Kenya: Local companies increasing their contribution to charitable initiatives, especially in education sector
Author: Macharia Kamau, Standard Digital (Kenya), Published on: 5 February 2018
“Benefactors: More institutions set up programmes to support needy students”
The changing tide of global geopolitics is having profound effects on the character of philanthropy as we have known it. The nationalism and economic populism that is surging in West European and American politics that culminated in the election of Donald Trump appears to be driving donor dollars away from recipient countries. This steady retreat by the previously ubiquitous Western bilateral donors following political changes in their home countries has seen the identity of benefactors gradually change to assume a more domestic face.
A new breed of the ‘donor’ is emerging in Kenya – the corporate sector. Charity activities by Kenyan companies especially in support of education scholarships have expanded significantly. The Wings to Fly initiative offers secondary school scholarships to academically-gifted children from needy backgrounds. Since inception in 2010, the programme has benefitted more than 15,000 students and projects to offer scholarships worth in excess of Sh5.8 billion in five years. This year, Co-operative Bank is offering scholarships to more than 700 students at a cost of Sh200 million every year, a programme which is internally funded by the institution….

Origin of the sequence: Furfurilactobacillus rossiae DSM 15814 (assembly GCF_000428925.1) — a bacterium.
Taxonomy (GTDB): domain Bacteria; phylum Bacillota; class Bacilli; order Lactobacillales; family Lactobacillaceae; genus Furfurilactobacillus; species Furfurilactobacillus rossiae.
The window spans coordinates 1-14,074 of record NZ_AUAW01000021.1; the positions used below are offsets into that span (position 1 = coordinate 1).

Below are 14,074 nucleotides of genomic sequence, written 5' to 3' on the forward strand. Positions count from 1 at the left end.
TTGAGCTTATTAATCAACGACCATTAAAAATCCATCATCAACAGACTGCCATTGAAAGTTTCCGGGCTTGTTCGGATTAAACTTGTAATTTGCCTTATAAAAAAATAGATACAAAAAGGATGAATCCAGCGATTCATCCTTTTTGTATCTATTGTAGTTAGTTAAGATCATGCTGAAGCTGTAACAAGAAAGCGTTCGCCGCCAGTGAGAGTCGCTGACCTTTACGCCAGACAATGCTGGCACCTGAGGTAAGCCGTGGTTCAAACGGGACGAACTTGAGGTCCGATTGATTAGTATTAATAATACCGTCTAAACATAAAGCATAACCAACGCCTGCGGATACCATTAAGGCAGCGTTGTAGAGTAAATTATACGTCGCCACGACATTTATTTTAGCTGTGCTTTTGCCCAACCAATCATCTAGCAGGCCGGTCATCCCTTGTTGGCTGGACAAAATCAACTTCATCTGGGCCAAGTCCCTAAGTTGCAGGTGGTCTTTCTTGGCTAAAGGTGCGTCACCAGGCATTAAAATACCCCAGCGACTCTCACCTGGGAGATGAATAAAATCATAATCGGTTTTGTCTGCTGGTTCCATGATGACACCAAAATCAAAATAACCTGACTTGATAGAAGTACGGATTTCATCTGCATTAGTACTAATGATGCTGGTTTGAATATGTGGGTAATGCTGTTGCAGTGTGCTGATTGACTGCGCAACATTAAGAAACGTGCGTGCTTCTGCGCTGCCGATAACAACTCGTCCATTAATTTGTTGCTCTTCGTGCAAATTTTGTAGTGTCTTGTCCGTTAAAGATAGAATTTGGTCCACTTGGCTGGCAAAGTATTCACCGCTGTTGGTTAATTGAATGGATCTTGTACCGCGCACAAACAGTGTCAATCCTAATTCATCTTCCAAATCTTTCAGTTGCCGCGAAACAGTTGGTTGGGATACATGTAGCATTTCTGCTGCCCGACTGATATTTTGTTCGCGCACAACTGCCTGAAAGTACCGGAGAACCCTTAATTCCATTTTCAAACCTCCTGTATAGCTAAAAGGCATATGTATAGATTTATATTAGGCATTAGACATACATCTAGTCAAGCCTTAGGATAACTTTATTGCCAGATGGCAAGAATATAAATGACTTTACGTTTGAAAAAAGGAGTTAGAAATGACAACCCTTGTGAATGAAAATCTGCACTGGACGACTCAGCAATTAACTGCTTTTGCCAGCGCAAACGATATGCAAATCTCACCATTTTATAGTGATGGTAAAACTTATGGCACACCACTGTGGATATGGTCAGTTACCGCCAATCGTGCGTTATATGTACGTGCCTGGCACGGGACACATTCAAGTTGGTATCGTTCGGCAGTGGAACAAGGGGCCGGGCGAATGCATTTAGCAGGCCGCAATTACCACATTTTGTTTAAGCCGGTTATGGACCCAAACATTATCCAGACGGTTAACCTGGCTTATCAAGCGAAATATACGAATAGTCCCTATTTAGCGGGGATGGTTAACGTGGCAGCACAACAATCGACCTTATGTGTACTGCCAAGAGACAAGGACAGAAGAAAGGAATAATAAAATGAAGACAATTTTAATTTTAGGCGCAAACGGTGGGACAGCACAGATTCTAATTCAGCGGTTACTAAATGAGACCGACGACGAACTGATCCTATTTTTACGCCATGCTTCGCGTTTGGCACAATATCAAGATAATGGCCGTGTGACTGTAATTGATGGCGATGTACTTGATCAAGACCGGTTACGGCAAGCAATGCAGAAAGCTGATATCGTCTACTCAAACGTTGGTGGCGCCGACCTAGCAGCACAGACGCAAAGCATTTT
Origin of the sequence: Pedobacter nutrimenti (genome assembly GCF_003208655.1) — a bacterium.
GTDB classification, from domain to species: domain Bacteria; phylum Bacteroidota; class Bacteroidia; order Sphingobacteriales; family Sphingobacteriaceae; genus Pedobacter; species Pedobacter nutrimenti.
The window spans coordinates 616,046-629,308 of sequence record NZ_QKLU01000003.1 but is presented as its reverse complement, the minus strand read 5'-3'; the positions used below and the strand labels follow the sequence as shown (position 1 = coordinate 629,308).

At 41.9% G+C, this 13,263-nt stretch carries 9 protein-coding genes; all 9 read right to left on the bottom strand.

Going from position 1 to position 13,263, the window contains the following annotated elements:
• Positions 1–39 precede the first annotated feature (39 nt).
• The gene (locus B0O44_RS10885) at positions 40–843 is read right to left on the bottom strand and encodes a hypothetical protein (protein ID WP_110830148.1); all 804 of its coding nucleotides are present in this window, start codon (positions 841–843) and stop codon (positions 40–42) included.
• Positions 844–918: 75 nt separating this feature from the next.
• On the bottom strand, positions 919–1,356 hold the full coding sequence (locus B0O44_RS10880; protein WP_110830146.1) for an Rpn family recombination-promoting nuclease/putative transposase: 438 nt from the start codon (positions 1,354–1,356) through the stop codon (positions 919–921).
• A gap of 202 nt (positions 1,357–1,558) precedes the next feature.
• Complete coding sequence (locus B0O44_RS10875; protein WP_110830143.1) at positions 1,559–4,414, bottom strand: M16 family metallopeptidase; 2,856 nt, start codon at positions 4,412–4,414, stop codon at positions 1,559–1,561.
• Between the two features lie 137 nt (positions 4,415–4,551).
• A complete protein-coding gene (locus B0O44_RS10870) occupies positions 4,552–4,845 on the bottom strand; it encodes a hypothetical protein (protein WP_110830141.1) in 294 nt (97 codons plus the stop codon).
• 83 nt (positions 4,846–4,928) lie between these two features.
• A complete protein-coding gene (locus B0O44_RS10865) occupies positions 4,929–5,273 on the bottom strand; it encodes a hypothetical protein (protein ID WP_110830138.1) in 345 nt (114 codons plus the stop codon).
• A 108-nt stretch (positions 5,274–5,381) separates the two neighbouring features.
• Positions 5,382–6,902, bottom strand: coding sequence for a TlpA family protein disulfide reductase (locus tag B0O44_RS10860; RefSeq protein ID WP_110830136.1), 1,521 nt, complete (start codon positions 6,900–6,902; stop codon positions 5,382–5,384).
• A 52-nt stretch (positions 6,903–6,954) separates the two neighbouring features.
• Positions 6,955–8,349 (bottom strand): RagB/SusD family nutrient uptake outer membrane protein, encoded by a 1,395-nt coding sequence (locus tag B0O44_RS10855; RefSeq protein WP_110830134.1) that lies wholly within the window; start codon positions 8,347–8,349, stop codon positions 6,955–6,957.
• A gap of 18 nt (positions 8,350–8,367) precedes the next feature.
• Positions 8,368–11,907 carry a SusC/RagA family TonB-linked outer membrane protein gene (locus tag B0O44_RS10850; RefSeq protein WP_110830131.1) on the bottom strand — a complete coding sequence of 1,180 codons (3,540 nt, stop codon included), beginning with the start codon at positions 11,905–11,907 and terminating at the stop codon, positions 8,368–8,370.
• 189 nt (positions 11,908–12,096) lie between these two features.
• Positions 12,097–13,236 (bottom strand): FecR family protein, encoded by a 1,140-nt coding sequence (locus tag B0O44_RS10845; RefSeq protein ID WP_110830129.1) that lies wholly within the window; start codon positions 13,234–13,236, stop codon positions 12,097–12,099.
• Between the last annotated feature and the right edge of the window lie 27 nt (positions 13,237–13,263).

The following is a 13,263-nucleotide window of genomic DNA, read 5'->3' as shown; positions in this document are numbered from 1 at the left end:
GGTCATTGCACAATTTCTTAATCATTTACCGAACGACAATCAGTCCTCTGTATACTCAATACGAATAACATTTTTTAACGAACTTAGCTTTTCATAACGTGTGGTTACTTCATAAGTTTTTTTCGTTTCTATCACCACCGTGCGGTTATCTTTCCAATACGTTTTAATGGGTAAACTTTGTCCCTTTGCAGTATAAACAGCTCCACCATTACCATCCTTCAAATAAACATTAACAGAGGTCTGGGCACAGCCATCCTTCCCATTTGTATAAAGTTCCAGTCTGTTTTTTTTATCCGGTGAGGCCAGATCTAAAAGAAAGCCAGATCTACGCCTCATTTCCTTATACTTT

Kenyan companies continue to join the ‘giving back’ bandwagon in major ways, motivated by genuine interest to offer a helping hand to the needy, or perhaps by popular pressure to share their good fortune with others, manage possible hostility from host communities, earn positive reputation among peers, or build brand equity. Safaricom retains a corporate social investment estimated at Sh1 billion a year, in addition to establishing a modern M-Pesa Academy as a model school of the future. KCB is rapidly expanding education grants just as Coca-Cola and Diageo continue to sustain their well-established reputation in supporting worthy causes. The independent Palm House Foundation has also mobilised substantial resources to fund numerous scholarships. For many years, Shell/BP were also longstanding sponsors of Starehe Boys School.